The correct Caig product for a conductive plastic pot is different than the one they recommend for carbon tracks. You're not going to know this from most videos, and you're not going to see it in the shape or style of the pot. Details matter.

What goes under-reported about the Deoxit range of products is a result of the fact that they *do* often present an immediate improvement, but this improvement is short-term and often with devastating and long-lasting permanent destruction. To more than the pot(s) invoived. One such result is damage to PCB traces and components due to overspray. So a person tries it, sees good result, posts a happy video.

Then later, when there's problems, no follow-up video. Sometimes because the person doesn't even see the connection between the prior spray and the 'new' problem.

It's unfair to only mention Deoxit as another often seen recommendation is the use of WD-40. And other goops and sprays as well. Which is why my reply said to avoid "spray-in-place" solutions.

Finally, what a tech might do on tour to get an act through the gig -or to finish an expensive studio session- is not indicative of what might best be done when immediate -albeit temporary- results are not a factor. A good tech will follow-up and make a long-term repair after this kind of 'necessary' quick-fix.

The correct type of Deoxit, used in the appropriate place and manner, *can* be useful. But advice to "use Deoxit" is lacking important information.

FWIW I personally hold Dave Peck in high regard, and would generally trust his advice on synth matters without hesistation. As I said, Deoxit is one of a few 'religious' and polarizing issues. I'm sure he would agree that due diligence is appropriate here. In fact, that's probably what he was aiming for by mentioning the videos. MY experience of meany of those vids is explained above.

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Re: Scratchy Sound in Pots - any cure?

Post by Dave Peck » Sun Feb 09, 2020 7:55 pm

:tu: Yes, All of those caveats and disclaimers from KSS are valid, and it's correct that there are polarized opinions about the use of deoxIT and similar products. I was mostly just too lazy to offer a more thorough reply that included both viewpoints.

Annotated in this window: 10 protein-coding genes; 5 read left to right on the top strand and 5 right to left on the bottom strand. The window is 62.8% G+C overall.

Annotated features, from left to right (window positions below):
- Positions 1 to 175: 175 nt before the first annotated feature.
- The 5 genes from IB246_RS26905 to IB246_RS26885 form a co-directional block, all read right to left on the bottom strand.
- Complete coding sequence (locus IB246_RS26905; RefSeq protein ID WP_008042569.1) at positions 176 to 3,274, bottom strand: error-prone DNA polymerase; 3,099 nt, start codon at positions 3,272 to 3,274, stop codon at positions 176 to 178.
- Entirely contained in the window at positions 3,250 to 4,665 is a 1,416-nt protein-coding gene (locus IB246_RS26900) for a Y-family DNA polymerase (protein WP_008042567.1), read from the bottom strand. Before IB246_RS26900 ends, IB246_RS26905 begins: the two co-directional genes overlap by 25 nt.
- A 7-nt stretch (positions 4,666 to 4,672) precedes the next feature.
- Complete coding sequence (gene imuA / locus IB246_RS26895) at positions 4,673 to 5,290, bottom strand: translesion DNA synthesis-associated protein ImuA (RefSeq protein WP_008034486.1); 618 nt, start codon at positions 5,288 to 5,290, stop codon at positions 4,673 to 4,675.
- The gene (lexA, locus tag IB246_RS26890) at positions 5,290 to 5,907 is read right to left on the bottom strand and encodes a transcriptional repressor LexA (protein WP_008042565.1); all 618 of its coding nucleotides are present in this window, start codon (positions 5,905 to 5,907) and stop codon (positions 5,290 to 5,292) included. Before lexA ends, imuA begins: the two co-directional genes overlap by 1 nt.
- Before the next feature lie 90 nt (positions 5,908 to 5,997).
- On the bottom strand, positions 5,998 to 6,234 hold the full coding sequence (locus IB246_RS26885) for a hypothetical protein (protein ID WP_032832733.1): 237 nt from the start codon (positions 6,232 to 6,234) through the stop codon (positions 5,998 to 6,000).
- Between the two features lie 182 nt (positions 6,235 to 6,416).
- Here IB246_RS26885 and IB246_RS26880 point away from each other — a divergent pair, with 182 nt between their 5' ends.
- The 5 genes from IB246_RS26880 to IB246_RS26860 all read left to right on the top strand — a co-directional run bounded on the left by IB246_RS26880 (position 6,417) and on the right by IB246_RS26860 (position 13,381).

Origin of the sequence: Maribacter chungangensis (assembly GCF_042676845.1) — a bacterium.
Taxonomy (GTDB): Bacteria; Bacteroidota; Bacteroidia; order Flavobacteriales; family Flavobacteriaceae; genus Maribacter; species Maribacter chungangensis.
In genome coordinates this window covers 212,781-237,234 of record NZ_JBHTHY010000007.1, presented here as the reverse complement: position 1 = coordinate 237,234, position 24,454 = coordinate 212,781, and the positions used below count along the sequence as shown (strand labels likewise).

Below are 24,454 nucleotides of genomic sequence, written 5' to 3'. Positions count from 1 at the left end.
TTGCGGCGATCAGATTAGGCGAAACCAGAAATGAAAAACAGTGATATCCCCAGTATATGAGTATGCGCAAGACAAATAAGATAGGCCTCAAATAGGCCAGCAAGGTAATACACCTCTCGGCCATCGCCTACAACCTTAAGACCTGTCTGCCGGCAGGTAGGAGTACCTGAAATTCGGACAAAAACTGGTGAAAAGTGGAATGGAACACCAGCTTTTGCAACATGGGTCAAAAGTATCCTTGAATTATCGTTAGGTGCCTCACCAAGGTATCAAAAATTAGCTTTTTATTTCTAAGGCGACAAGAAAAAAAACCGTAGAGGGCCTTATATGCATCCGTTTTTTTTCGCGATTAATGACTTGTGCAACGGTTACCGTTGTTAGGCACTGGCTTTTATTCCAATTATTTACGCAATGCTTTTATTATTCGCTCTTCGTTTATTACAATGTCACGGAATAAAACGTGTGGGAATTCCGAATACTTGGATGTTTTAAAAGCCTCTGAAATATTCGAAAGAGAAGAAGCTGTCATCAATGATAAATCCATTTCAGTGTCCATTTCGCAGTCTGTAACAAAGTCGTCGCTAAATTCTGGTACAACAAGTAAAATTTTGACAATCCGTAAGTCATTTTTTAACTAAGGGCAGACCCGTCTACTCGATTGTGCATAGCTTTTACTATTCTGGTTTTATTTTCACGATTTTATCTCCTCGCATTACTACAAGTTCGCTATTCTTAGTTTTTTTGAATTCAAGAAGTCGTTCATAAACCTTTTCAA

As KSS explains, Replacing the pot is probably the best way to address it with the most long-lasting results, but some people may just want a quick fix for now.

Try this - in many case, you can at least temporarily fix a scratchy pot just by working it back and forth several times. And this doesn't introduce any chemicals into the synth that may or may not have detrimental effects later.
:cloud:

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Re: Scratchy Sound in Pots - any cure?

Post by shockletit » Mon Feb 10, 2020 4:42 pm

Many thanks for the info guys. Won't use the spray (just yet) ;).

As the question was asked above - the scratch on the Sisters is in the Quality knob at about 9 o'clock, not at the bottom of the LH range but up from it a bit, so think I can rule out soldering? Expect it's dust or something. The VCA on the top linear/exponential stick knob all over the place (would expect that one just to be wear/age).

Again, thanks for the replies.

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Re: Scratchy Sound in Pots - any cure?

Post by umma gumma » Mon Feb 10, 2020 9:08 pm

I have heard that Faderlube works better than deoxit, as it doesn't flush out all the lubricant in the pot, and the pot doesn't become loose and lose it's "feel" afterwards

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Re: Scratchy Sound in Pots - any cure?

Post by bitflip » Mon Feb 10, 2020 9:20 pm

I recently used CRC QD Electronic Cleaner on a scratchy input pot - just put the straw into an opening and gave it a short blast. Pot's scratch-free from end to end now. :tu:

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Re: Scratchy Sound in Pots - any cure?

Post by KSS » Mon Feb 10, 2020 10:42 pm

umma gumma wrote:
Mon Feb 10, 2020 9:08 pm
I have heard that Faderlube works better than deoxit, as it doesn't flush out all the lubricant in the pot, and the pot doesn't become loose and lose it's "feel" afterwards
Faderlube is another category of goops where you need to be specific as to what you're using and where-how you're using it. Again there is a difference between what works for different types of resistive tracks in pots. The wrong type for the job is not a good thing.